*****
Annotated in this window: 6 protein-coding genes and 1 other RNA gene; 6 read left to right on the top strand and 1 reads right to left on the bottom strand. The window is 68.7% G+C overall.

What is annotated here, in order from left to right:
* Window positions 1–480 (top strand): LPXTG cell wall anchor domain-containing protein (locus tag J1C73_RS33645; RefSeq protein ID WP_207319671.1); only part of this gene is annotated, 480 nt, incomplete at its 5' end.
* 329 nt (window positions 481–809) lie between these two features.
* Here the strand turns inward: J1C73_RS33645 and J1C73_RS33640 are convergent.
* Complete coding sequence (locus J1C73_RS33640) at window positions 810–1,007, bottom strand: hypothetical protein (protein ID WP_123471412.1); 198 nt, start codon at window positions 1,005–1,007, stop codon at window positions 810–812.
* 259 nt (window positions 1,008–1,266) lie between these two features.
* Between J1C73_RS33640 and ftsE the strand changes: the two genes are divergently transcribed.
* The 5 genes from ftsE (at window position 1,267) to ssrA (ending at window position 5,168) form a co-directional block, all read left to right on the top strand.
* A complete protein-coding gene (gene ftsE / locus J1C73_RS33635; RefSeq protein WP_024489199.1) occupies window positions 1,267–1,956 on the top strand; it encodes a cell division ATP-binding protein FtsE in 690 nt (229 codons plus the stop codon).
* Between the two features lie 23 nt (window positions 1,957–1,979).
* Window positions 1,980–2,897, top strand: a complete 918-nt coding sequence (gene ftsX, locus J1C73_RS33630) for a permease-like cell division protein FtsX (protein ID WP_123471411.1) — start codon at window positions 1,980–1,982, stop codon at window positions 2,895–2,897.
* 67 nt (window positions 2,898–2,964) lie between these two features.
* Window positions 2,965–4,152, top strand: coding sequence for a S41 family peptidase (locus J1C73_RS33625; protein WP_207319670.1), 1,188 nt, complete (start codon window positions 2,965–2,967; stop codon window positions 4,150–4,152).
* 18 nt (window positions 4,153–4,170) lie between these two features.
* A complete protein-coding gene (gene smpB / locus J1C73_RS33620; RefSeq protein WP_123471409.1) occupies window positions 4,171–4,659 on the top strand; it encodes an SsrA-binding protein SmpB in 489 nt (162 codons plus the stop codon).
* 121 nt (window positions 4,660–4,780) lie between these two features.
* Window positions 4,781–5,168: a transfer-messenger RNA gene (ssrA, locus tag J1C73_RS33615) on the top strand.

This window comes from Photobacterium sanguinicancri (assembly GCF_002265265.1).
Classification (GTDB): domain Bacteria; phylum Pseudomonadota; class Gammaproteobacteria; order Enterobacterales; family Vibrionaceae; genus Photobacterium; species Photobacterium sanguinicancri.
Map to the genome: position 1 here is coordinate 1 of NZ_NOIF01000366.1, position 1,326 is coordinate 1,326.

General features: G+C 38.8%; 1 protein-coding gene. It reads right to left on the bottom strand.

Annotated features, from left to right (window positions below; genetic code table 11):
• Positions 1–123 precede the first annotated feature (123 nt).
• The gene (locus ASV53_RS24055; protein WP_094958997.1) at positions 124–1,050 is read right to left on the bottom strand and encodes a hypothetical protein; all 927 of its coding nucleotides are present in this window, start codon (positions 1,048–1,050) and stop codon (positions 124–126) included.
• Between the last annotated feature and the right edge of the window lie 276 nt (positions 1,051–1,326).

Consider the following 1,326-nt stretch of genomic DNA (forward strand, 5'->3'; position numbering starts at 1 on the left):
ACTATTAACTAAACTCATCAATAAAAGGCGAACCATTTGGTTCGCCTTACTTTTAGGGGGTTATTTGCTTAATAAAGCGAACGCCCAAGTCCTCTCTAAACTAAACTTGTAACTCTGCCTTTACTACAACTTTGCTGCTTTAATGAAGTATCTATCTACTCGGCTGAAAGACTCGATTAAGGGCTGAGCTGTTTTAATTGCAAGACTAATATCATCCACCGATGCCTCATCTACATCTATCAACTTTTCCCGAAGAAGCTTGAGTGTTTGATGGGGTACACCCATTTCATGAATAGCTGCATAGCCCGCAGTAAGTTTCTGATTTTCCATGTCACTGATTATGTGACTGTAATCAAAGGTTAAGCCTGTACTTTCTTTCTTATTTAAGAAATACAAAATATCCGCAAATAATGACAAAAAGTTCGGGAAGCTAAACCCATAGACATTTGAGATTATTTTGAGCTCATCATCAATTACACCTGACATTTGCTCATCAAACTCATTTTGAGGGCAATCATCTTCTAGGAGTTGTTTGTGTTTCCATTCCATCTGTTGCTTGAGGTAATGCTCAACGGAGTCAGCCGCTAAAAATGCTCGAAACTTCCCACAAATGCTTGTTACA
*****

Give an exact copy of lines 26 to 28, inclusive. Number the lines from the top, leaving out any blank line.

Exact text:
• Between the last annotated feature and the right edge of the window lie 276 nt (positions 1,051–1,326).

Consider the following 1,326-nt stretch of genomic DNA (forward strand, 5'->3'; position numbering starts at 1 on the left):
ACTATTAACTAAACTCATCAATAAAAGGCGAACCATTTGGTTCGCCTTACTTTTAGGGGGTTATTTGCTTAATAAAGCGAACGCCCAAGTCCTCTCTAAACTAAACTTGTAACTCTGCCTTTACTACAACTTTGCTGCTTTAATGAAGTATCTATCTACTCGGCTGAAAGACTCGATTAAGGGCTGAGCTGTTTTAATTGCAAGACTAATATCATCCACCGATGCCTCATCTACATCTATCAACTTTTCCCGAAGAAGCTTGAGTGTTTGATGGGGTACACCCATTTCATGAATAGCTGCATAGCCCGCAGTAAGTTTCTGATTTTCCATGTCACTGATTATGTGACTGTAATCAAAGGTTAAGCCTGTACTTTCTTTCTTATTTAAGAAATACAAAATATCCGCAAATAATGACAAAAAGTTCGGGAAGCTAAACCCATAGACATTTGAGATTATTTTGAGCTCATCATCAATTACACCTGACATTTGCTCATCAAACTCATTTTGAGGGCAATCATCTTCTAGGAGTTGTTTGTGTTTCCATTCCATCTGTTGCTTGAGGTAATGCTCAACGGAGTCAGCCGCTAAAAATGCTCGAAACTTCCCACAAATGCTTGTTACA